If a belief or a practice is not sinful, shouldn’t we respect it? If a Jewish person avoids pork out of his obedience to God, isn’t that a good thing? If a Buddhist prays for peace to his…whatever he prays to, shouldn’t he be encouraged to do so? All good things come from God, even when we don’t realize it? Good and wholesome practices should be respected and encouraged. Evangelism begins with a relationship that is mutually open and affectionate.

Worshipping false deities cannot be reconciled with the faith, and must and should be challenged.

Protestants who believe in the Trinity and in Salvation through Jesus and His death and resurrection should be highly respected. Anything that is not sinful (for instance, calumny,as in bashing Mother Teresa, or demonizing the Sign of the Cross)
should be acceptable.


#8

Is it sinful to dislike Mother Teresa? :confused:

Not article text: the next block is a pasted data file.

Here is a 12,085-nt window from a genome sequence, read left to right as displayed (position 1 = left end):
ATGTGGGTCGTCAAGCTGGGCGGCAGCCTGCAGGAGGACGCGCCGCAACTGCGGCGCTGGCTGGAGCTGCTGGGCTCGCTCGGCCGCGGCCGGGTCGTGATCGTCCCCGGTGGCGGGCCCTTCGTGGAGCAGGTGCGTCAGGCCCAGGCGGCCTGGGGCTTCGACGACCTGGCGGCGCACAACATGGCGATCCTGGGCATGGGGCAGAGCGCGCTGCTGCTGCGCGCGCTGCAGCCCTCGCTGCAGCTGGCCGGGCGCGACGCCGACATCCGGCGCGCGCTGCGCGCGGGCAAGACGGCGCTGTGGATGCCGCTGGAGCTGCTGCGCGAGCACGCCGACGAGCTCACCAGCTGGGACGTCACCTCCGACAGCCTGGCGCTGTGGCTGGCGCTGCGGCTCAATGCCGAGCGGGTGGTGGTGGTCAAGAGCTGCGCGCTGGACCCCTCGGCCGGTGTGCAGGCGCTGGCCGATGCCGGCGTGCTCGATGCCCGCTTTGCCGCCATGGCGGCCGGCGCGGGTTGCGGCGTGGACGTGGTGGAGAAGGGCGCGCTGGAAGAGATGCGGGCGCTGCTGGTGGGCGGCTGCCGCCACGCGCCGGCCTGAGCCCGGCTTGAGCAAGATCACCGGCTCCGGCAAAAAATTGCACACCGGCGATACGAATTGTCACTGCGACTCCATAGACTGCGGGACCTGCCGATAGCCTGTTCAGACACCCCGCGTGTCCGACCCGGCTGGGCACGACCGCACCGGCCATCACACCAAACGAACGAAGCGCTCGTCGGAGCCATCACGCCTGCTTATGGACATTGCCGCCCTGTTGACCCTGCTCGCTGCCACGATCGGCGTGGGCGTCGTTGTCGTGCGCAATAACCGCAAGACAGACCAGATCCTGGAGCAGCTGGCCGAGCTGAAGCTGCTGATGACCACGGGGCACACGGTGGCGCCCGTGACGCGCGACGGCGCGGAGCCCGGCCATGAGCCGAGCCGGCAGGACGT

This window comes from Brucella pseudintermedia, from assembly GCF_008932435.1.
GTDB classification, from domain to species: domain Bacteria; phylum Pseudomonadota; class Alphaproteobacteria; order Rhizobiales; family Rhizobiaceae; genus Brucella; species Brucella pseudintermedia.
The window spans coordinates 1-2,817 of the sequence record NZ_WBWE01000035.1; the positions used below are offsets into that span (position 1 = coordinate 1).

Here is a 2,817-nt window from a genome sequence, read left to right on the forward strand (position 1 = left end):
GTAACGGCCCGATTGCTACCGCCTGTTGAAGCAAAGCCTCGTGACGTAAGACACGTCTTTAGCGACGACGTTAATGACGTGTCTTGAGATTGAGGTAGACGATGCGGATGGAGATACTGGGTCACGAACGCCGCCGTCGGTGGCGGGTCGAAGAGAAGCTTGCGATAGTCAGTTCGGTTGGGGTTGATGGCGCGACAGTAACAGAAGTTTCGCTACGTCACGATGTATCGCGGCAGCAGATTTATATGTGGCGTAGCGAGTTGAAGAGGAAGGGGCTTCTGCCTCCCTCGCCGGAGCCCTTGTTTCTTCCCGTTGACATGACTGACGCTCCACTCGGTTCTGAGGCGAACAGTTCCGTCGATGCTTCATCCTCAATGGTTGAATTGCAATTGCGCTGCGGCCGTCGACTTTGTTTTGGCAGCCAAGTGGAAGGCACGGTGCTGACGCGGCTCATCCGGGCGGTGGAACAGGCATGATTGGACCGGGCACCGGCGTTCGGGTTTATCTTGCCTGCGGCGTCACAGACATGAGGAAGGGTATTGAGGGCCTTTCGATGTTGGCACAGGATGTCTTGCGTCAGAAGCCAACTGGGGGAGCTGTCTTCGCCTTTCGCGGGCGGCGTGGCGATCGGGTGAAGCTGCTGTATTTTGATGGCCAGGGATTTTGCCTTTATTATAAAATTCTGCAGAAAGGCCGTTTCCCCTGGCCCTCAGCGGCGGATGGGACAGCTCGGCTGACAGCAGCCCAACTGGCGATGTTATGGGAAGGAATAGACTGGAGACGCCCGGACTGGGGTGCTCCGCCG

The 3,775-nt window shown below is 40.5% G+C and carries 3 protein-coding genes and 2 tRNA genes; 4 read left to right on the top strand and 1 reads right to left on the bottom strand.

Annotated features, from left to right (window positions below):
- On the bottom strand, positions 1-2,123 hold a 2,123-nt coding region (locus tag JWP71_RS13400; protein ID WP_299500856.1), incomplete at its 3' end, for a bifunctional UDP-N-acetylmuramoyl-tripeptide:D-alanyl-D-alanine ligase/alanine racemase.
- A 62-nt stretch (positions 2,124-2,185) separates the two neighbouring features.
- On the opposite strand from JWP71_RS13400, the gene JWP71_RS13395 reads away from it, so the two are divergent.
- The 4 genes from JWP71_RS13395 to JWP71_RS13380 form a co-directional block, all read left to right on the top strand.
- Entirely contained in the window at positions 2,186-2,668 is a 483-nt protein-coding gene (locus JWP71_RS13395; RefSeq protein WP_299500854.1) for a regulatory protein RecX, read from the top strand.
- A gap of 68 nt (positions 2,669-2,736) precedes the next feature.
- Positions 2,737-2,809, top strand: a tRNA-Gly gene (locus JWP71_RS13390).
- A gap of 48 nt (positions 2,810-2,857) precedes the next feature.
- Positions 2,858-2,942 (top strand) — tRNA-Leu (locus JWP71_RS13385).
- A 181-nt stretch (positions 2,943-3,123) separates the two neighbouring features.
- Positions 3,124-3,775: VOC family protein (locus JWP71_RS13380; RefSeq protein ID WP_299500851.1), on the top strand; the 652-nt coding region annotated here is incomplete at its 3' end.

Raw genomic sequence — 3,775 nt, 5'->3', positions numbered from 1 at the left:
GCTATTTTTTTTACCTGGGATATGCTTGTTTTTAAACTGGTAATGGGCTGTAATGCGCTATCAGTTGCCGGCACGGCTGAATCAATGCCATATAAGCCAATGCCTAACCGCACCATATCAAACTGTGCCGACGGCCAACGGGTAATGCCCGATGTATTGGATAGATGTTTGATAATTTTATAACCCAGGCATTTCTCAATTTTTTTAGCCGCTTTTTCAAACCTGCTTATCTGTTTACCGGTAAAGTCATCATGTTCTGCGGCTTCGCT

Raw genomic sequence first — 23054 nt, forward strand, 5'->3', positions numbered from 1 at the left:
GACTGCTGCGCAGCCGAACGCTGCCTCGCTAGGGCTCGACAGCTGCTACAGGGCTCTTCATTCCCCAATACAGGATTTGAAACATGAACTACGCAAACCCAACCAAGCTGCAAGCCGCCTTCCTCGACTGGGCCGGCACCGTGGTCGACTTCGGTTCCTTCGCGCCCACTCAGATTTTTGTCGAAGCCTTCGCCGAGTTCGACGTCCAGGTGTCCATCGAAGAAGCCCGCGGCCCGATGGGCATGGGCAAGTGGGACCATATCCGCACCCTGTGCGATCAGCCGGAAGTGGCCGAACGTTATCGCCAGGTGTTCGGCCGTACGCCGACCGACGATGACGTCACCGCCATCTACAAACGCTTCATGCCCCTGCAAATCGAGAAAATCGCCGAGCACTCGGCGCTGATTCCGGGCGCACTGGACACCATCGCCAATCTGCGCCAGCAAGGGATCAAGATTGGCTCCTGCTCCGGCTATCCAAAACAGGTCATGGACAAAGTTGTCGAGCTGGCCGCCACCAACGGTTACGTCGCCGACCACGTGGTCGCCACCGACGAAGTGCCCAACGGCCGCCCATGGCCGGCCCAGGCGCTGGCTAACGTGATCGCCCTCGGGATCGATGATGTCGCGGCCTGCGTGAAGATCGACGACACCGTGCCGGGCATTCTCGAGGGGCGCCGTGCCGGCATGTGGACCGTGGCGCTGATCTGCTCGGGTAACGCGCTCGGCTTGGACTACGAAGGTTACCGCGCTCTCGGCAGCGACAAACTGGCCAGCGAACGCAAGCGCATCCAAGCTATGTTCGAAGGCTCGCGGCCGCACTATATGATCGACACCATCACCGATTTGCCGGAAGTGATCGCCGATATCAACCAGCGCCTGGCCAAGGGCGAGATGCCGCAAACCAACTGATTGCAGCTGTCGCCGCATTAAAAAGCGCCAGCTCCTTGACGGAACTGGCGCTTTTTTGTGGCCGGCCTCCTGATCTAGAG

#9

Technically, LaVeyan Satanism, I guess, kinda. If you can call it a religion; it’s really Objectivist atheism.

As to the topic, I posted something on this subject just a little bit ago:

[quote=me]I think you’re all wrong, but I can still recognize that in a very deeply personal, individual sense something fits for each of you theists, and respect that. Can’t you do the same for each other?
[/quote]


#10

Yes, I think so.

If the tenets of the faith are benevolent and worthy of respect.


#11

I would call LaVeyan Satanism (at least as I understand it) love of self above all others taken to the furthest extreme.


#12

There is a difference between agreeing with and considering binding upon you the tenets of another religion and being willing to behave respectfully (ie civilly) toward the practitioners of that religion.


#13

I was considerably entertained once when William F. Buckley had Phil Donahue on his show. They were arguing about something. Buckley was verbally beating the tar out of Donahue. There was just no contest. Then Donahue protested in agitated frustration: “But you have to respect my opinion!!”